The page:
The United States Department of Justice issues a press release last week detailing recent charges filed against a lawyer for a large pharmaceutical company.

The charges stem from the lawyer’s contact with the Food and Drug Administration in October of 2002. The FDA questioned the attorney regarding the company’s promotion of a particular prescription drug. Specifically, the FDA was concerned about the drugs marketing efforts claiming a particular use for the product which the FDA had not explicitly authorized—a practice known as “off-label marketing.” In response to the Administration questioning the attorney sent letters falsely claiming that the company never promoted the drug for off-label purposes. The lawyer sent these letters even though she personally knew that the company had in fact sponsored events promoting the drug for unapproved purposes.

Besides the false statements, the lawyer also failed to provide the FDA with requested information regarding the marketing of the drug—particularly a set of slides used to advertise the product in hundreds of talks by physicians. The Justice Department eventually obtained a memorandum written by the legal team in question which explained that producing the slides would have provided incriminating evidence about potential off-label promotion of the drug.

All told the lawyer has been charged with one count of obstructing an official proceeding, one count of concealing/falsifying documents, and four counts of making false statements to the FDA.


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November 14, 2010

Eye Doctor Charged With Felony Fraud Flees to Illinois To Continue Treating Patient

Different state medical boards have different rules regarding the consequences faced by doctors when they are found guilty of wrong-doing. Some states mandate harsher penalties that strongly limit a discredited doctor’s ability to continue seeing patients. Other states are a bit more lenient.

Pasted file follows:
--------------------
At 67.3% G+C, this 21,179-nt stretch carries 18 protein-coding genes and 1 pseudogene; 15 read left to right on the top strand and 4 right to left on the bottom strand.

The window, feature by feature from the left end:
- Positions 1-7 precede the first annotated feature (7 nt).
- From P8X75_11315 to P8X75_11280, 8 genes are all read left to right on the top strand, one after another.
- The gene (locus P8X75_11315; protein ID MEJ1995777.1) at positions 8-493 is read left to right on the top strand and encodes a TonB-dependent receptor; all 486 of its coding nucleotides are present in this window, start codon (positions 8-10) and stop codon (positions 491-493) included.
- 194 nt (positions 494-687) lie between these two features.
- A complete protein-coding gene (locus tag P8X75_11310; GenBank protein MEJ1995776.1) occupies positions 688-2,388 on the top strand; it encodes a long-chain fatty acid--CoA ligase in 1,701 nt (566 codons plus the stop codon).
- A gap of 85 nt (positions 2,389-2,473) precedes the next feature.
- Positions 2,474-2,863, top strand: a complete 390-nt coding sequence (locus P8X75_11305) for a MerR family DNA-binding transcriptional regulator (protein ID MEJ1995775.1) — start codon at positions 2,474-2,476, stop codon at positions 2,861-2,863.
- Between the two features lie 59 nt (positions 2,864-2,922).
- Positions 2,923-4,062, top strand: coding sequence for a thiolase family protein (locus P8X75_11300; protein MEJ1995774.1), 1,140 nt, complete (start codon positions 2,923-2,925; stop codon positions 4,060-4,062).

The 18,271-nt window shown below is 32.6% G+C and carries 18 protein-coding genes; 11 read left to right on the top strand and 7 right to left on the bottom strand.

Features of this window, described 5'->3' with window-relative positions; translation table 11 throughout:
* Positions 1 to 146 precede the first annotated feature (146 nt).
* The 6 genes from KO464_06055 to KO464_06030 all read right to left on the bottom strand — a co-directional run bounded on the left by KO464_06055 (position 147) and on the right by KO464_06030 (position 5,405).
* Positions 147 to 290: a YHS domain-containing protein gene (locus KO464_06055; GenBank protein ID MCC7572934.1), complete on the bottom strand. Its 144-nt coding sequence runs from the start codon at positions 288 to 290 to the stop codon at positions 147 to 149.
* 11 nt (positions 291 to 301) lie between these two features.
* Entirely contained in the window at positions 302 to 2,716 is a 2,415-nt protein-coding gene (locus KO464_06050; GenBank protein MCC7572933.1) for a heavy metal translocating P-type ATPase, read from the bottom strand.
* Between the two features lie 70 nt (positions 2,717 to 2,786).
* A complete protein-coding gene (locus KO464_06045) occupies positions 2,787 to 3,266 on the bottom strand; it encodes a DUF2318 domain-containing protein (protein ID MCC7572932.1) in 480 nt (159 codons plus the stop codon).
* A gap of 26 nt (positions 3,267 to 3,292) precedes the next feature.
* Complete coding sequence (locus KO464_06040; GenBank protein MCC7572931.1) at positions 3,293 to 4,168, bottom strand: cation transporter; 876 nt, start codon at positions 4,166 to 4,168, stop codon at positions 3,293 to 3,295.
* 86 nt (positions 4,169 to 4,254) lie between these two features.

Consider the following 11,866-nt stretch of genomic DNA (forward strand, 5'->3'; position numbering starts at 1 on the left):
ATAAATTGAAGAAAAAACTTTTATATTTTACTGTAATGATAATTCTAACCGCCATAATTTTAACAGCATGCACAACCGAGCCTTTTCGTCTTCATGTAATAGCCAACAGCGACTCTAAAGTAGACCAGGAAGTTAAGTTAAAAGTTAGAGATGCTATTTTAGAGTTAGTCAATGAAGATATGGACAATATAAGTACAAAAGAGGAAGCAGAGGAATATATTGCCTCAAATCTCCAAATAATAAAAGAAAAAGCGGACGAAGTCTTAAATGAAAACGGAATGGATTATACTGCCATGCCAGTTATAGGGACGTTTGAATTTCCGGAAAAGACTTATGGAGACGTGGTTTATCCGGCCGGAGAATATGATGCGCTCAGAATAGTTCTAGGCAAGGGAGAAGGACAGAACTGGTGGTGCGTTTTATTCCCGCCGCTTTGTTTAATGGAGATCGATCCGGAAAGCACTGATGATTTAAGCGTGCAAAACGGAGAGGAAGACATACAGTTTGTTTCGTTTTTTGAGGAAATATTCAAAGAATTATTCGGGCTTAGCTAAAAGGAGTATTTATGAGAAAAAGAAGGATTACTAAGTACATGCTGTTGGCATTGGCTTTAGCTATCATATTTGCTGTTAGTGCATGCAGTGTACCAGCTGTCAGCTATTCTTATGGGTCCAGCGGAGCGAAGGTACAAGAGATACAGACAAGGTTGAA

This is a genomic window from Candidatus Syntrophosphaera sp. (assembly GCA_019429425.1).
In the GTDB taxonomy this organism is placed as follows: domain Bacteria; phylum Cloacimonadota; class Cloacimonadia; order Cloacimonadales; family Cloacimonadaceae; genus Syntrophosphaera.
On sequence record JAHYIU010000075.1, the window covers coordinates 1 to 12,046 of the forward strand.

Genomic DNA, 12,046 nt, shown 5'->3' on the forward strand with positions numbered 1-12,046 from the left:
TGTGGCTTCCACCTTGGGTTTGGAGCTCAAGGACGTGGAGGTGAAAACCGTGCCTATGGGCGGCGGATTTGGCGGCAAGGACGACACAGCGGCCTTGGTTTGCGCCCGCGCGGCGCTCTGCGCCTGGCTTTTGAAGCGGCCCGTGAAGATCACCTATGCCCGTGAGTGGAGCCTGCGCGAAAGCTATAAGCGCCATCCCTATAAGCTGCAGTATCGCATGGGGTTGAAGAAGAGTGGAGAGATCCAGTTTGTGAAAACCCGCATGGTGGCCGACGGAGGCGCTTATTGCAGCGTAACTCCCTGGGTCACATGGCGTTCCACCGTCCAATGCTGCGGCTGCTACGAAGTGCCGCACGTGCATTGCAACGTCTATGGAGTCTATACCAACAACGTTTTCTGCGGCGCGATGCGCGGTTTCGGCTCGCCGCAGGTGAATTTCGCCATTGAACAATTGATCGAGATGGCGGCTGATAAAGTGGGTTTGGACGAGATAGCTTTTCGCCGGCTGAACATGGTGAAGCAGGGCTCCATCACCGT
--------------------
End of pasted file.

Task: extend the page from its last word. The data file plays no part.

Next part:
In many ways, Illinois falls on the more lenient side.

Take, for example, the case of convicted felon eye-doctor Krishnarao V. Rednam. St. Louis Today reported recently on his story, explaining how Dr. Rednam was charged in 2008 of various examples of billing fraud and patient endangerment. Those actions included charging Medicare for expensive drugs but only providing cheaper, experimental drugs to patients, splitting single use medication among several patients, and possibly subjecting patients to unsterile needles.

Dr. Rednam was found to have committed these actions hundreds of times, bilking patients and their insurers out of over $600,000. When investigators were closing in on his actions, the doctor began destroying medical records to cover-up his conduct. The authorities eventually convicted the doctor of a felony for his destruction of those records. As a result, the Missouri medical board revoked his license and disallowed possible readmission for seven years.

However, because a felony conviction does not automatically trigger the suspension of a medical license in Illinois, Dr. Rednam moved to the state to re-open practice here. Since moving to Illinois in early 2009, the doctor has begun seeing patients at the Trinity United Methodist Outreach Center.

Unfortunately, these differing guidelines between states make it very difficult for a patient to be fully informed about the medical professional from which they are seeking care. This poses a serious concern for facilitating the openness and honesty inherently necessary in the medical profession. Felony convictions like those of Dr. Rednam are particularly troubling because they relate directly to conduct that both stole client funds and sacrificed their care for increased doctor profits.

One Medical ethicist explains, “Medical treatment depends on being able to trust you physician. You have to be able to share secrets, speak honestly, and talk about sensitive subjects.”

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November 13, 2010

Hundreds of Patients Receive Radiation Overdose Following CT Scans